Monday, February 24, 2014

Conservation, critters and climate

When you work as a freelance writer, time often takes on a fluid quality. Today is today, as you work on articles that will appear in a few hours, but it's also tomorrow, next week, next month and six months from now, as you work on stories that will see print in the near and far-flung future. It's also yesterday, as you continue to promote articles published within the past 24 hours, as well as last year, as the articles you wrote months ago continue to influence the things you write today.

But now it's Monday, and you're about to find the links to the articles I published this past week (unless you're reading this six months from now), so I guess time is fluid for readers, too.

Anyway, here are last week's article links, starting with my "Extinction Countdown" pieces for Scientific American:

The Long, Strange Saga of the Endangered Hawaiian Hawk

Sea Lion Whisker Patterns Could Be Key to Conservation

And here are a variety of science news stories for Mother Nature Network:

Wild bumblebees are catching diseases from domesticated honeybees, says study

Ants form rafts using babies as flotation devices

John Kerry: Climate change is a 'fearsome weapon of mass destruction'

Science and God: Compatible or antagonists?

That's it for this time around. Make sure to follow me on Twitter for the latest links as they the future.

Monday, February 17, 2014

From the cute to the horrifying

It's another Monday, which means it's time for another list of links to my articles from last week. It was an "Extinction Countdown" heavy week, with four new articles at Scientific American:

Slaughtered for Ivory: 65 Percent of Forest Elephants Killed Since 2002

Lion Tamarins versus Climate Change

Manumea Found: Strange Bird Seen Breeding for the First Time in a Decade

Sunday Species Snapshot: Blue-Crowned Laughingthrush

This week also brought my latest monthly career article for IEEE-USA's Today's Engineer:

Get the Most Out of Professional Development Opportunities

And finally, here are a few tech/green articles for Mother Nature Network:

Fish face: Reconstruction of ancient fossil reveals the origins of the face

DARPA wants to build a better search engine and fight crime

Amazing new laser could diagnose disease and detect greenhouse gases

I'm still working on a ton of stuff for publication in the coming weeks and months. Stay tuned for links as they go live!

Monday, February 10, 2014

New species and a warming world

Good Monday! It's time for this week's list of last week's article links. I'm a little surprised that this list is so short this week, given the massive number of articles that I actually worked on. Of course, several things that that I have on my desk right now won't seen print for months, so you have a lot to look forward to.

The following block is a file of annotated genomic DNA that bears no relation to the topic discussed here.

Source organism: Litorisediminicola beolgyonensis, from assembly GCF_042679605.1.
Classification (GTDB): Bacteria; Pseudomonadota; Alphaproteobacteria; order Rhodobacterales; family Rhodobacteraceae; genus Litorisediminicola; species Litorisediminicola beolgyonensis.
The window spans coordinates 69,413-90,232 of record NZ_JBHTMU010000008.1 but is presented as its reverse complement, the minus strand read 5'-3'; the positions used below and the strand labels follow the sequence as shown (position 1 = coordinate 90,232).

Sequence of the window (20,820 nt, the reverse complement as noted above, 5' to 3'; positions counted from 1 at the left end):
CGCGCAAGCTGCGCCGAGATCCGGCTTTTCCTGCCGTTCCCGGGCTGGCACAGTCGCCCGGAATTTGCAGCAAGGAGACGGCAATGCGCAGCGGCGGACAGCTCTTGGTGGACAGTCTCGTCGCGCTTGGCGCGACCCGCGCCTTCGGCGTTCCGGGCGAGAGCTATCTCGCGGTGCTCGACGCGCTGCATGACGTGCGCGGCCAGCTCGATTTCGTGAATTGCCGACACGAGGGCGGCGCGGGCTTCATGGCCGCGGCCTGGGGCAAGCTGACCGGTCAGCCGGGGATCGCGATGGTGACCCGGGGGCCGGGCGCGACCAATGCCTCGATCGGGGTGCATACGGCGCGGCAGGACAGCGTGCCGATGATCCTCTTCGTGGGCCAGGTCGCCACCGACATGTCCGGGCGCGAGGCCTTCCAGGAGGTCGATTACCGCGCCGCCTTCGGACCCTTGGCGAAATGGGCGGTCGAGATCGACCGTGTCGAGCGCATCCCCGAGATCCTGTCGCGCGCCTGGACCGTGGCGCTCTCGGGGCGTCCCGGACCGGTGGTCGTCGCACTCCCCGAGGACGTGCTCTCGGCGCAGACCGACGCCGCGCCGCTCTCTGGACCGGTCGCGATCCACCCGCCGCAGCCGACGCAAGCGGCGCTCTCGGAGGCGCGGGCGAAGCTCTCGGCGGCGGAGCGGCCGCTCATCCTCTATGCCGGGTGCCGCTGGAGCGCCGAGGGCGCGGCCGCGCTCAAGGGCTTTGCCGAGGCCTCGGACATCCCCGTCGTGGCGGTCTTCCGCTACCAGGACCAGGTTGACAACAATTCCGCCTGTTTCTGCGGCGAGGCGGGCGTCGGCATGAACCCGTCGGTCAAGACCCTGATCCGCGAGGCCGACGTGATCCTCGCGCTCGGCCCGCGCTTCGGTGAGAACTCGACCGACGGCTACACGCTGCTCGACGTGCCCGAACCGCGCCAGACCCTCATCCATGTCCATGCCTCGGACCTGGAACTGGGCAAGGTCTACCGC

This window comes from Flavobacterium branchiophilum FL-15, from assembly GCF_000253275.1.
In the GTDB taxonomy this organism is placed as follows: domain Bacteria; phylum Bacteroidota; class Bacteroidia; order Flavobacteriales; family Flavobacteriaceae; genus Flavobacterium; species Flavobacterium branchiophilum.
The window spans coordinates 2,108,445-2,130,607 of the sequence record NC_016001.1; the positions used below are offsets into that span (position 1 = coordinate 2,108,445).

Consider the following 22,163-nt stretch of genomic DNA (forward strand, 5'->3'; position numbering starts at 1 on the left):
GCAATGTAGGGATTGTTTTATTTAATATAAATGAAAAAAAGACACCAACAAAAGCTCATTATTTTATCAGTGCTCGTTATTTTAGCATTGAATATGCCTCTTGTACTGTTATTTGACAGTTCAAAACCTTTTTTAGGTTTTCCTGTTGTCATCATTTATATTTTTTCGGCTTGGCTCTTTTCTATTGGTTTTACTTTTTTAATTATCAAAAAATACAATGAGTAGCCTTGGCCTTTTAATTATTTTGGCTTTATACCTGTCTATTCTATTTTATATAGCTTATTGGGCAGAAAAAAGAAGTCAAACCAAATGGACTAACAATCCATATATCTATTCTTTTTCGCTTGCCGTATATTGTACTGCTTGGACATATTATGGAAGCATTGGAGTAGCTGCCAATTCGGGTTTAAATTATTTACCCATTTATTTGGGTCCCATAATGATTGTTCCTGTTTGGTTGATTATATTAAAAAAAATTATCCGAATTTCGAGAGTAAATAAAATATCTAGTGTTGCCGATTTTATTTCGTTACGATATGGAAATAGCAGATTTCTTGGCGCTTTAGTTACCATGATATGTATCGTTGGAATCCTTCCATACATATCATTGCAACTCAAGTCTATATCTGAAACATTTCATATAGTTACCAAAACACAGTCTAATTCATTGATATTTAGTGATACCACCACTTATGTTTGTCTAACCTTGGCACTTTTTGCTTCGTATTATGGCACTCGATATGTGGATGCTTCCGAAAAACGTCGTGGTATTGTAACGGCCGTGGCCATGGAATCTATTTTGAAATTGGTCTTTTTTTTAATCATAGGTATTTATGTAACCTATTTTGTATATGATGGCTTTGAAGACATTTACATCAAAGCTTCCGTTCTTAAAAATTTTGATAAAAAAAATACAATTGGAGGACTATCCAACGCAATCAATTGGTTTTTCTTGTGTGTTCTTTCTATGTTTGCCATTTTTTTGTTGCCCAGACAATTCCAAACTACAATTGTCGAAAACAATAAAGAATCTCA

Anyway, this week only saw five new articles see print, including these two about endangered species for Scientific American:

New Crocodile Species Discovered in West Africa

Sunday Species Snapshot: Coquerel’s Sifaka

The other three for this week were for Mother Nature Network, which all covered climate change to one degree or another (no pun intended):

President Obama unveils 'climate hubs' to help farmers and rural communities

Google Earth adds 160 years of global temperature data

Snowmaking at 70 degrees? It's possible (with a $2 million device)

There's lots more coming this week, so come on back next Monday for another big batch of links. And as always, thanks for reading!

Monday, February 3, 2014

Weird wildlife, Extinction sadness and Science awesomeness

Even the flu can't keep me down for long. I cam back like gangbusters after last week's ugh-induced lowered productivity, with eight new published articles and a bunch of others working their way through the editorial cycle.

I'll start this list, as I usually do, with my "Extinction Countdown" articles for Scientific American, which covered both sadness and wonder:

Only 4 Northern White Rhinos Remain in Africa: Inside the Last Attempts to Breed and Save Them

First Wild Beaver in 800 Years Confirmed in England? [Video]

Did the Axolotl Just Go Extinct?

I also wrote a wide variety of stories for Mother Nature Network, including one that may be the funniest thing I have written in months:

Behold, the freaky leech that can stay alive at 321 degrees below zero

For stem cells in 30 minutes, just add acid

These e-whiskers could lend cat-like sensitivity to robots

Stephen Hawking says black holes don't exist (well, not in the way we thought)

Drug trafficking leads to massive deforestation in Central America

This coming week should see more for SA and MNN, and maybe some additional articles that are working their way toward publication. Follow me on Twitter for the links as they happen, or come on back here next Monday for another list of links. Have a great week!